By contrast, while Sapong doesn't offer the same straight line speed as Bunbury, he does offer Kansas City a bruising center forward that can beat a defense with his size and physicality. Sapong prefers to keep his back to the opposition's goal, and look for attacking options to pass out wide to, while Bunbury is more of a straight line goal scorer who looks to beat the opposition with his blazing speed at every opportunity.
Sapong appears to be more of set-up man while Bunbury more often than not, needs service provided to him to score goals.
Over the course of his rookie campaign Sapong also became a force on set pieces for Sporting- a legitimate threat to score inside the oppositions box off of corners and free kicks. Up to this point, Bunbury hasn't offered much in the way of becoming a set piece scorer.
Consistency: For as dangerous as Bunbury can be when he's on his game, there are just as many times that he seems to disappear throughout the course of matches. However, Bunbury is still only 21 years old, so I would imagine that he will improve in this area as he matures over the next few years. If he does find a way to improve his consistency, Bunbury will be a force to be reckoned with, as he has all of the physical attributes of a player that any manager would love to have on their squad.
With Sapong, although he probably doesn't have as a high of a ceiling potential wise as Bunbury, you more or less know what you are going to get on a game-to-game basis. Sapong's effort is 110 percent, at all times. It seems that Bunbury struggles in that area from time to time.
Big play ability/ Upside: Ultimately, Bunbury's upside is so great that despite his inconsistencies, he continues to get looks for the USMNT. As mentioned earlier in this post, if Bunbury is on form, he's a dangerous goal-scoring threat. Sapong, just 22 years old himself, has very good upside as well. Both players proved in 2011 that they both have big-play ability (See Sapong scoring the first ever goal at LIVESTRONG Sporting Park, see Teal's timely goal against the New York Red Bulls that helped secure Sporting's playoff spot). However, in Bunbury, we are talking about a player that could eventually be the starting striker for the U.S. National Team. Yes, I believe his potential is that great.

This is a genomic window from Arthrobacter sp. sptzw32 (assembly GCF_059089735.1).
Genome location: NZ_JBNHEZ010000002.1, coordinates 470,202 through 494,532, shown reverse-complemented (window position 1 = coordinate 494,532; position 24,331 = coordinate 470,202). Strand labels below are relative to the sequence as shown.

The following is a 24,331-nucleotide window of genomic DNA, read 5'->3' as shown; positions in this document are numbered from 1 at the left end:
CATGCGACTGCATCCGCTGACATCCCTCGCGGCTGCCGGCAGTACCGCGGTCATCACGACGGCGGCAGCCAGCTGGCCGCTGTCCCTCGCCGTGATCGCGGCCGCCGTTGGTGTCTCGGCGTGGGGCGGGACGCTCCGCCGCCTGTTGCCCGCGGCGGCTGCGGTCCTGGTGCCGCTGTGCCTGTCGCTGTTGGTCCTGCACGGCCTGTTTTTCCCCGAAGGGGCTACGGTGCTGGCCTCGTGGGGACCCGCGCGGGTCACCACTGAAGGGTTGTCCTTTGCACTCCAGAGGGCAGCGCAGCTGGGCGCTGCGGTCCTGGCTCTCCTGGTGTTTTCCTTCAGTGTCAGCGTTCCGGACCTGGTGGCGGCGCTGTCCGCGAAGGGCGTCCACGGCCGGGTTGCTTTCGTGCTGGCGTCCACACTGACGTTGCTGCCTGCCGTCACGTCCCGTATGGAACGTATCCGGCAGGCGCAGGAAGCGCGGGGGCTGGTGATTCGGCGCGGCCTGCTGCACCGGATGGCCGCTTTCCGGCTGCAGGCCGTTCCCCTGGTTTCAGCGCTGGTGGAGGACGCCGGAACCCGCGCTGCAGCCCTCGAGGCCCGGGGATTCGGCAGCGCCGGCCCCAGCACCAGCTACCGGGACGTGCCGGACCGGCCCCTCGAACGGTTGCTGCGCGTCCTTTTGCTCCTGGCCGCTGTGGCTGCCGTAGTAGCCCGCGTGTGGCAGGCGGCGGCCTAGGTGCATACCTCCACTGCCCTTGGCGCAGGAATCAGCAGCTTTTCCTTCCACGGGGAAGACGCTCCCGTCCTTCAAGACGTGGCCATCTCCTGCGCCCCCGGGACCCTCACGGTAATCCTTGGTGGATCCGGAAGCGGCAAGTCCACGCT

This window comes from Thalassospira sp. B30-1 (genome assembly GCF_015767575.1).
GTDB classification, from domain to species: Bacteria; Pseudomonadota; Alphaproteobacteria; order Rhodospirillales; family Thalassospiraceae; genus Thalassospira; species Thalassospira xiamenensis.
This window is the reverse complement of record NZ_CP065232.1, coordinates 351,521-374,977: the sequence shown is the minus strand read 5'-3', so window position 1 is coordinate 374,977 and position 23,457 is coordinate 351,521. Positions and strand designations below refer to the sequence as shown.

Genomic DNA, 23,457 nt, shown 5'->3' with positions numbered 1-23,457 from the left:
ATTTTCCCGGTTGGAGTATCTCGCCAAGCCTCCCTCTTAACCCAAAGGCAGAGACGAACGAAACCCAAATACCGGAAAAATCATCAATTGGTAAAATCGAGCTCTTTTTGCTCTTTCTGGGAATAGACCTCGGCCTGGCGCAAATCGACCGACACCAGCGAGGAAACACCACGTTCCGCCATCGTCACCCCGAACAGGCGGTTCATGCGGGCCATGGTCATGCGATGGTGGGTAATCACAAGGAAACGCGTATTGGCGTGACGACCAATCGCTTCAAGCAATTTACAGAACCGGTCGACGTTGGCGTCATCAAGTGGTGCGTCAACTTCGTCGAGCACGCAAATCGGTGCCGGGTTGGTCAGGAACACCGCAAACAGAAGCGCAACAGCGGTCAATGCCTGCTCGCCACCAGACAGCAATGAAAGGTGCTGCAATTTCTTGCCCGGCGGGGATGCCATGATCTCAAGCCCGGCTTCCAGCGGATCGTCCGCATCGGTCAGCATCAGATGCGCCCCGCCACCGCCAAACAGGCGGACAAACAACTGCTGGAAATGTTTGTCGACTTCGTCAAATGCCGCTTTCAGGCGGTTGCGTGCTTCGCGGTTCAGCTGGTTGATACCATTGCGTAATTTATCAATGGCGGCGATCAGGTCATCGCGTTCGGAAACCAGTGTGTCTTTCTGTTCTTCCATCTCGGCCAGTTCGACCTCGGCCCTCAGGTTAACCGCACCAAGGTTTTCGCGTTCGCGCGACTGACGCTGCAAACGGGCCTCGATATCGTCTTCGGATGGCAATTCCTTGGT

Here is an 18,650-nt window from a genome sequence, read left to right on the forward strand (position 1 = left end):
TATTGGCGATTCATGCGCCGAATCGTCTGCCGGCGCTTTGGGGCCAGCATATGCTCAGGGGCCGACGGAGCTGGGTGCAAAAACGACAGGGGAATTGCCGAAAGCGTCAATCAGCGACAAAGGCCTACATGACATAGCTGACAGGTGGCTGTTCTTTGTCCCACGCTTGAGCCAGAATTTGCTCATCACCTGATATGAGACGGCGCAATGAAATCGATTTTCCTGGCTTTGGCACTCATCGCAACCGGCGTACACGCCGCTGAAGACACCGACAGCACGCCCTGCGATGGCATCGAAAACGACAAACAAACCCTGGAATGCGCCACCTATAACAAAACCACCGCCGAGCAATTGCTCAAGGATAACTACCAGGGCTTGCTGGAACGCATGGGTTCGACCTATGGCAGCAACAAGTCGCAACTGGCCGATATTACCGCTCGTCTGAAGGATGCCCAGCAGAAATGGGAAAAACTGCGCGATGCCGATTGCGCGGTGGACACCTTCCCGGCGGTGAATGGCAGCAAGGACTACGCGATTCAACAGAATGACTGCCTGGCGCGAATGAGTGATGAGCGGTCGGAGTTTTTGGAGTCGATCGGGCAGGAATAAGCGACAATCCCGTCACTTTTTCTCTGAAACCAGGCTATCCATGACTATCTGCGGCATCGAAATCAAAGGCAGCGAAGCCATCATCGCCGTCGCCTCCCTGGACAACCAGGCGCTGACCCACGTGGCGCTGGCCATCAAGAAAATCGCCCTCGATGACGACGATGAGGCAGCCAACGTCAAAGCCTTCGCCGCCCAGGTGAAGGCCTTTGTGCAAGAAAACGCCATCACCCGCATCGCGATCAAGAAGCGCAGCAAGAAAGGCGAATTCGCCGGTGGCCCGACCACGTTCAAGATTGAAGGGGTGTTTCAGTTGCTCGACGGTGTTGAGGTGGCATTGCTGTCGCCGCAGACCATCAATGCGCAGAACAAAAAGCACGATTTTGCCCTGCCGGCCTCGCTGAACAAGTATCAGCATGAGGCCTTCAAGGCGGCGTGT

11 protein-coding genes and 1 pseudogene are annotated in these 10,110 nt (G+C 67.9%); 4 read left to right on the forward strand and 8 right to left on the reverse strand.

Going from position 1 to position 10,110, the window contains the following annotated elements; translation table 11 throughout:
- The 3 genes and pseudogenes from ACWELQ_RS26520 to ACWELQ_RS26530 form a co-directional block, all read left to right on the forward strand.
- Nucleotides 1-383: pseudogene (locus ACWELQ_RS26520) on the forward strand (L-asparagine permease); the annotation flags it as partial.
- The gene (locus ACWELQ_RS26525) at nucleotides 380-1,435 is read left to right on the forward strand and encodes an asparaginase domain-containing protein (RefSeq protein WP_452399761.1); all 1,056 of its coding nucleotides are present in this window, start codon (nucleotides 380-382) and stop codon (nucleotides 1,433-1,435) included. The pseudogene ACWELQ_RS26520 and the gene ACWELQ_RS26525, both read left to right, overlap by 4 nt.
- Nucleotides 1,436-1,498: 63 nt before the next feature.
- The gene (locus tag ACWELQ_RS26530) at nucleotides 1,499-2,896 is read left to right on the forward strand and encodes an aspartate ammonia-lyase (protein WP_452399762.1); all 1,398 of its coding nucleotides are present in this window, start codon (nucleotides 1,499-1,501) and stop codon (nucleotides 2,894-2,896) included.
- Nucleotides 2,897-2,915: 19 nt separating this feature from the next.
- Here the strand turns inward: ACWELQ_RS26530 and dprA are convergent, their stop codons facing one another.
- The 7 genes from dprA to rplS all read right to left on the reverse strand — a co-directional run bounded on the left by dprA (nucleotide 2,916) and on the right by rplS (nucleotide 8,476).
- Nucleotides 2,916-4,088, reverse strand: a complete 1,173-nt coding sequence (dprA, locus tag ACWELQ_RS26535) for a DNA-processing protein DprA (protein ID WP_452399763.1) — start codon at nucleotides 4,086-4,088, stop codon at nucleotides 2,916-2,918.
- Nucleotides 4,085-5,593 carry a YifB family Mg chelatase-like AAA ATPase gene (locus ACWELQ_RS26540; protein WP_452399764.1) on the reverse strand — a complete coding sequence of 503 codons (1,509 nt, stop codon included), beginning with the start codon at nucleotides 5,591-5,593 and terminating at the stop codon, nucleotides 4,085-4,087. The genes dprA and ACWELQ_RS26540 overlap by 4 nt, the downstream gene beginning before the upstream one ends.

Final Verdict: It's somewhat of an odd scenario. Despite the fact that I believe Sapong is the more well-rounded player at this point in time, his versatility (or Teal's lack of) somewhat dictates Bunbury starting at center forward.
I say Vermes will choose more often than not to insert Teal into the Starting XI. Bunbury's big-play potential is too great to not have him out there as much as possible. After all, Bunbury did score nine goals in 2011, despite his inconsistent play at times. Imagine what the kid will do if he can stay on form for a whole season.
I see Sapong playing more of the utility role for Sporting, filling in where ever Vermes needs him from game to game, and occasionally starting at center forward depending on the opposition.
Now, about the Soony Saad dilemma......